Science & Technology Book Reviews (page 7)

JUST BABIES by Paul Bloom
PSYCHOLOGY
Released: Nov. 12, 2013

"An engaging examination of human morality."
A developmental psychologist warns against a facile explanation of the origins of morality. Read full book review >
THE CURE IN THE CODE by Peter W. Huber
CURRENT AFFAIRS
Released: Nov. 12, 2013

"Huber's political polemics detract somewhat from an otherwise intriguing discussion."
Legal expert Huber (The Bottomless Well: The Twilight of Fuel, the Virtue of Waste, and Why We Will Never Run Out of Energy, 2006, etc.) contends that government intervention in the science and practice of medicine is impeding progress. Read full book review >

THE GAP by Thomas Suddendorf
NATURE & TRAVEL
Released: Nov. 12, 2013

"A fine example of science made accessible for general readers, combining history, personal anecdotes, clear accounts of research and a broad picture of human evolution."
A reader-friendly examination of the great gap that exists between human beings and the rest of the animal world and an explanation of how our minds came to be unique. Read full book review >
DOGFIGHT by Fred Vogelstein
BUSINESS & ECONOMICS
Released: Nov. 12, 2013

"Old-school journalism that has plenty to say about the new media and how we absorb information today."
The backbiting true story of the smartphone wars, as told from the point of view of the guys in the trenches. Read full book review >
INGENIOUS by Jason Fagone
SCIENCE & TECHNOLOGY
Released: Nov. 5, 2013

"A well-tooled, instructive tale of ingenuity."
The story of the teams who, for $10 million in prize money from the X Prize Foundation, are striving to make a car that will travel 100 miles on the equivalent of a gallon of gas. Read full book review >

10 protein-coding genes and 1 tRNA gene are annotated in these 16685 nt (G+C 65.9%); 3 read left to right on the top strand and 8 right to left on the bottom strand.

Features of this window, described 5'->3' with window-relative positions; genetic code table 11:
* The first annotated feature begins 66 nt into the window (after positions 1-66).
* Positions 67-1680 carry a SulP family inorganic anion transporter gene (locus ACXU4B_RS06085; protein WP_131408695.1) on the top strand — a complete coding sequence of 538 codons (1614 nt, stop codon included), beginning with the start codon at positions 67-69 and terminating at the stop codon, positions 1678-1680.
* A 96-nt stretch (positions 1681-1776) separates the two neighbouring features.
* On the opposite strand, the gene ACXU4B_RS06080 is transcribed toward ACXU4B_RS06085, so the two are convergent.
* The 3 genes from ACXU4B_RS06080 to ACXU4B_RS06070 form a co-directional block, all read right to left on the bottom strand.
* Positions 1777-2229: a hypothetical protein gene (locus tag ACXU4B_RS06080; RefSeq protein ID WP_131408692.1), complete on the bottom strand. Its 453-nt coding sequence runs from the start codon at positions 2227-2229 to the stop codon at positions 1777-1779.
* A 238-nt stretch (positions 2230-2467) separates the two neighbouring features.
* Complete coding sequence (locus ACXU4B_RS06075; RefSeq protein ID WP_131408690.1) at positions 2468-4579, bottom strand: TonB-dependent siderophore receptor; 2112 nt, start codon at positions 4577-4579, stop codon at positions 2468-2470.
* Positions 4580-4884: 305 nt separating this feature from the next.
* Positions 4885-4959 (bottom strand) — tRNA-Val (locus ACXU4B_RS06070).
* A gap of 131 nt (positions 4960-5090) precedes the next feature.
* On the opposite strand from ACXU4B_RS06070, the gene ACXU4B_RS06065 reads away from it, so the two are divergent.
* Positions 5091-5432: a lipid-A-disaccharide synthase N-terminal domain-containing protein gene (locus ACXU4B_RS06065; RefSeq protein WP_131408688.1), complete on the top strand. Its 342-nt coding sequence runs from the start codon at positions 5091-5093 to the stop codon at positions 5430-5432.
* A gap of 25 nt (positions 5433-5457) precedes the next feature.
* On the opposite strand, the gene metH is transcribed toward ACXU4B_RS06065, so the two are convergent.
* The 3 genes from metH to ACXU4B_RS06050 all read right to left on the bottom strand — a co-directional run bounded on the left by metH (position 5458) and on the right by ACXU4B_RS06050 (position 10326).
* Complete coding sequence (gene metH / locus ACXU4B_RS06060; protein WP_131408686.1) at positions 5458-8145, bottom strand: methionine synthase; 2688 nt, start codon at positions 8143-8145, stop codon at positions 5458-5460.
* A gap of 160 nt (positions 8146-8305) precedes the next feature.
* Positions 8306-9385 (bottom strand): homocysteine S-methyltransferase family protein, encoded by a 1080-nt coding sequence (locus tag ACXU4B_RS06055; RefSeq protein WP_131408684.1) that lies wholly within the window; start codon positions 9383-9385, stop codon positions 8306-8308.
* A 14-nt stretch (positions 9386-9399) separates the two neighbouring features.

PSYCHOLOGY
Released: Nov. 5, 2013

"Suggestive but not entirely convincing. A modest addition to the popular psychology/self-help shelf."
A debunking of the popular treatments of "the alleged great [vertical] divide between the 'analytical/logical' left and 'artistic/intuitive' right halves of the human brain." Read full book review >
HATCHING TWITTER by Nick Bilton
BUSINESS & ECONOMICS
Released: Nov. 5, 2013

"A captivating study of male camaraderie and competition, more like the story of an indie rock band than one of the world's most ubiquitous corporations."
Novelistic rendition of Twitter's contentious origins in the techie subculture of San Francisco. Read full book review >
SCIENCE & TECHNOLOGY
Released: Nov. 3, 2013

"An informative, infectious introduction to the joys of electric vehicles."
Ditch your gas guzzler and rev up your electric car, urges this gung-ho manifesto. Read full book review >
BIOGRAPHY & MEMOIR
Released: Nov. 1, 2013

"Absorbing, insightful and quirky."
A neuropsychologist makes the shocking discovery that his brain scans are identical to those of serial killers. Read full book review >
WHAT IS CHEMISTRY? by Peter Atkins
SCIENCE & TECHNOLOGY
Released: Nov. 1, 2013

"A concise introduction to chemistry that has an alchemy all its own."
Atkins (Chemistry/Univ. of Oxford; Reactions: The Private Life of Atoms, 2011, etc.) presents a rounded view of chemistry in hopes of dispelling the noxious fumes produced by the high school classroom. Read full book review >
THINKING by John Brockman
ESSAYS & ANTHOLOGIES
Released: Nov. 1, 2013

"For serious readers interested in keeping up with what serious thinkers are thinking about thinking, this book offers nourishing food for thought."
Another compendium derived from the online salon Edge.com, this time essays from its section called "Mind." Read full book review >
BIOGRAPHY & MEMOIR
Released: Oct. 29, 2013

"A page-turning memoir of life as a decorated astronaut."
Hadfield chronicles what it took to achieve his dream of becoming an astronaut. Read full book review >